If your company is expanding its offering, such new products, new features etc. then an updated logo can signal the brands evolution and change in the marketplace. Ebay recently launched their refreshed logo to reflect the company’s plans to shift their corporate strategy away from auctions and move towards full-priced merchandise. The new logo keeps the colours of the original logo but changes the letters and streamlines the design to reflect the new direction of the brand.

 

 Band Aid Logo Old New

  

4. Update of old design

Brands that have been around a long time with a extensive legacy often require a careful evolutionary logo refresh to remain relevant in the market without losing any of the much valued old brand provenance. Johnson & Johnsons’ BAND-AID brand has been in existence since the 1920s and, prior to its latest update, the logo had remained the same since the 1980s. Their latest bolder, more distinctive logo was deemed necessary to create something that feels contemporary and modern yet honours the heritage of the brand.

 

 Budweiser Brand Evolution

 

Budweiser has again refreshed its logo. It is hoped the re-evaluation of their brand strategy together with its visual refreshment, which emphasizes the colour red and reflects their ‘continued commitment to quality’, will reverse reduced consumer interest in the brand. Critically the brand’s updated look incorporates the core brand hallmarks that loyal brand followers will recognize.

 

 Twitter Logo Old New

 

Earlier this year Twitter launched their revitalised logo. While still a relatively young brand, the company saw a need to simplify and streamline the iconic blue bird. The new logo is created from three overlapping circles, which according to Twitter head of design is “similar to how your networks, interests & ideas connect and intersect with peers and friends”. The new logo reinforces the brand identity with the customer and strengthens the consistency of the brand image online.

 

 

  

In contrast Microsoft launched their new logo design, which is the first time the brand has updated their logo in a quarter of a century. The new design was created to attract and embrace a younger broader demographic to the brand.

  

 

 

The Potential Risks

 

While logo updates are often necessary to remain relevant in the market it is critically important not to damage any brand equity developed over previous years. The last thing logo refreshment should do is to alienate or confuse loyal customers.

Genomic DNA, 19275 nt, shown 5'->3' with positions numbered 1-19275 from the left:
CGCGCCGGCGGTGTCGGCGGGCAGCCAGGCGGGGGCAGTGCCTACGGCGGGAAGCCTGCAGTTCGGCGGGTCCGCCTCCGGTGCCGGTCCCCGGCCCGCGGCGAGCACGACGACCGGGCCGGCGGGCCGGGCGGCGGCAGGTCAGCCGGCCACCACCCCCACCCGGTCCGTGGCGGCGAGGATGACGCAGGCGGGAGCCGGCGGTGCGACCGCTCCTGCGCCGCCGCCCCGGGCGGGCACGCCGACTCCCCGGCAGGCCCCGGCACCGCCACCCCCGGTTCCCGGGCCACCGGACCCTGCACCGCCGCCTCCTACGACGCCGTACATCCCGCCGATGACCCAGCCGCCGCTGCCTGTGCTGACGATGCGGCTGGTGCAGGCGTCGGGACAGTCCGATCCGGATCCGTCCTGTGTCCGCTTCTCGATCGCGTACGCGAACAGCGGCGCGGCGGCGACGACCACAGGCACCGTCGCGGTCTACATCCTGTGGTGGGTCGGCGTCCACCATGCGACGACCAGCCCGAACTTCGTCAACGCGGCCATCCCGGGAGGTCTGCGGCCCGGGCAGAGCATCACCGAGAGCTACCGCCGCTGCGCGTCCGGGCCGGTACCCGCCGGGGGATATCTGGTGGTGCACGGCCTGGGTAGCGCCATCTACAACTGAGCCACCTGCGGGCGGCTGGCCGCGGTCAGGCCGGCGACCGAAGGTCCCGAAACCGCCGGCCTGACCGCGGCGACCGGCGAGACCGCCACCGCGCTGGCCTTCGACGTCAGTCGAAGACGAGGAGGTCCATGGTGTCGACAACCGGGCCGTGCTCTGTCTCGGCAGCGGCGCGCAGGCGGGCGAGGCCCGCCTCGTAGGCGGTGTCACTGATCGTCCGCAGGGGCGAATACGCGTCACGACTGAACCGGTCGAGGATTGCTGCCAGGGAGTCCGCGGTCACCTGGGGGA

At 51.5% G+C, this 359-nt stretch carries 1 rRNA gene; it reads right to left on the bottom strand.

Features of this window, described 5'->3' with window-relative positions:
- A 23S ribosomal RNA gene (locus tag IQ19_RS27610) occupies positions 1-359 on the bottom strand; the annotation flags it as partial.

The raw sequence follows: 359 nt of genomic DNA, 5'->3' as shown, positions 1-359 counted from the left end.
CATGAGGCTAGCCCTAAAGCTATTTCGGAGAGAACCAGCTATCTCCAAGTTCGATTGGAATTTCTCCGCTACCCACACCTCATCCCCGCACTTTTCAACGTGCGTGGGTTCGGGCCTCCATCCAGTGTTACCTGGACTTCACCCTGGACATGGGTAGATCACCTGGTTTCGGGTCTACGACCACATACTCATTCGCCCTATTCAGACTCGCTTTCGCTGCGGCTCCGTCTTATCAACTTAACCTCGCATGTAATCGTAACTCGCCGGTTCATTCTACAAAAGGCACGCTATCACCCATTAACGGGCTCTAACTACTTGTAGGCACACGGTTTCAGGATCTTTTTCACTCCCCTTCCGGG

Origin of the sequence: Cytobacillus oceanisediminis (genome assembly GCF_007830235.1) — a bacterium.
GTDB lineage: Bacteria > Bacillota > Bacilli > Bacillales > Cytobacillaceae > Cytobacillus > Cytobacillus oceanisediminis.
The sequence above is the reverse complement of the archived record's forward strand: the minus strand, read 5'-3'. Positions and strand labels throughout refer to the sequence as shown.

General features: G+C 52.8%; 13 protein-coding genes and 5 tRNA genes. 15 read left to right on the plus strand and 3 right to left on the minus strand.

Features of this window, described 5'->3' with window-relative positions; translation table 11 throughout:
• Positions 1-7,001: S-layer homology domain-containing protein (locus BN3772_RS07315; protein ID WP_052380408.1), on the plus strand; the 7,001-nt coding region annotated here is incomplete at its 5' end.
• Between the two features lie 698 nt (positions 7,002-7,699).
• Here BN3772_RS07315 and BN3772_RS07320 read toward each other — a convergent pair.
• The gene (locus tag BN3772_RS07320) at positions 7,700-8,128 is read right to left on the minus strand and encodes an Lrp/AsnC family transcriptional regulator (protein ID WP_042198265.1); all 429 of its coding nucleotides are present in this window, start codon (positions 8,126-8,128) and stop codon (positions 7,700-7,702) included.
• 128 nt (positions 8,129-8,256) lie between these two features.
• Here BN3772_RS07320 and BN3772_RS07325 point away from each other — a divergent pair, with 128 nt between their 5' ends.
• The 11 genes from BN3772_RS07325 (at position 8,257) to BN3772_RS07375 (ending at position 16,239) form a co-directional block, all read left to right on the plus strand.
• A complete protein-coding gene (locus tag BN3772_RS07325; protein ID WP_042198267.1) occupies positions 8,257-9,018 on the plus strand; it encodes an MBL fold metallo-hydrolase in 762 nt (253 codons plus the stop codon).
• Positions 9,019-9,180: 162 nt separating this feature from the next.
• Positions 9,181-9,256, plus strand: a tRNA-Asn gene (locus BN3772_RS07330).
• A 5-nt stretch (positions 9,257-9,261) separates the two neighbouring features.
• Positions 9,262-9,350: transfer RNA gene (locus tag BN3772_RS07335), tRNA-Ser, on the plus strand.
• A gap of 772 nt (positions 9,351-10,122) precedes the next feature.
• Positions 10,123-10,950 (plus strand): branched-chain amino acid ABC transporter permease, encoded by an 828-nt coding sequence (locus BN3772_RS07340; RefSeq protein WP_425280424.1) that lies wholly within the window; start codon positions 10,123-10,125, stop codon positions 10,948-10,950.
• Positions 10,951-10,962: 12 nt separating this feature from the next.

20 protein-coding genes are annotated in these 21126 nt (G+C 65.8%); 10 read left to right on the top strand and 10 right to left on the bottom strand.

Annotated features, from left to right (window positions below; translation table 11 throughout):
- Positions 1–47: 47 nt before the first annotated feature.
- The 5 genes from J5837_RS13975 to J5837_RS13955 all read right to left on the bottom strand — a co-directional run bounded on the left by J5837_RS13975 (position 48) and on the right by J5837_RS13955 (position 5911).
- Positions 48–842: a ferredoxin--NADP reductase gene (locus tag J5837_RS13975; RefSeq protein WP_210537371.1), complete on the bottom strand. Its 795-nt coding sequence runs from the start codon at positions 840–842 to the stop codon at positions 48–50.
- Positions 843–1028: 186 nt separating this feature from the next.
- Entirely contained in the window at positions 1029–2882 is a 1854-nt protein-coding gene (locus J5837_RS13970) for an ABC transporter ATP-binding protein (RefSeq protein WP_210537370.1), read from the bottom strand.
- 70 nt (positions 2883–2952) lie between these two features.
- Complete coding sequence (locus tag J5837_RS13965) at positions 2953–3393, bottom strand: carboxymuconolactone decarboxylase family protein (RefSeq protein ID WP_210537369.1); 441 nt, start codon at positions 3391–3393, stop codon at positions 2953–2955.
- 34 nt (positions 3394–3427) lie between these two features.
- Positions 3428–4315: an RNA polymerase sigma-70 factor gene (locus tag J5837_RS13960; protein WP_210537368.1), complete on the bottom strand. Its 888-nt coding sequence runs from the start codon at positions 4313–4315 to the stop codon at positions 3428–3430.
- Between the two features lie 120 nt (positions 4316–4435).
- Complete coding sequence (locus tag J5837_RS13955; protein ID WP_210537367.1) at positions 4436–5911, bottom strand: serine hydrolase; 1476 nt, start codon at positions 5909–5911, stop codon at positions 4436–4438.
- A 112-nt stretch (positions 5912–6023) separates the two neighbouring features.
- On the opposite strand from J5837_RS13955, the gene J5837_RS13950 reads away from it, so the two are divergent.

Jc Penny Logo Confusion

 

American retail brand JCPenney has redesigned their logo three times in as many years. The changes were designed to coincide with the brand’s repositioning strategy but have left many customers confused as to what the brand stands for and its identity.

 

 New Old Gap Logo

  

Retail giant Gap suffered one of the biggest logo redesign disasters in decades when they launched a completely new logo last year. The brand made a fatal flaw when they failed to research and explore the influence of the logo on their customer base. The new logo received major criticism from both loyal customers and design critics alike, who slated the company for changing the brand’s iconic blue square.

 

While the brand’s desire to modernize the logo for the digital world was understandable, they missed an critical opportunity to engage with their customers and the online community in the redesign of the logo.

 Maguire   Paterson Old New Logo 2008

  

Brands need to constantly manage their engagement, reputation and image in the market in order to remain relevant with their customers. Sometimes it is small updates to the logo, as was the case with the old Maguire & Paterson Matches brand, dating from 1882, that can breathe new life into a brand and update it for the current market to keep it relevant and take it into the future.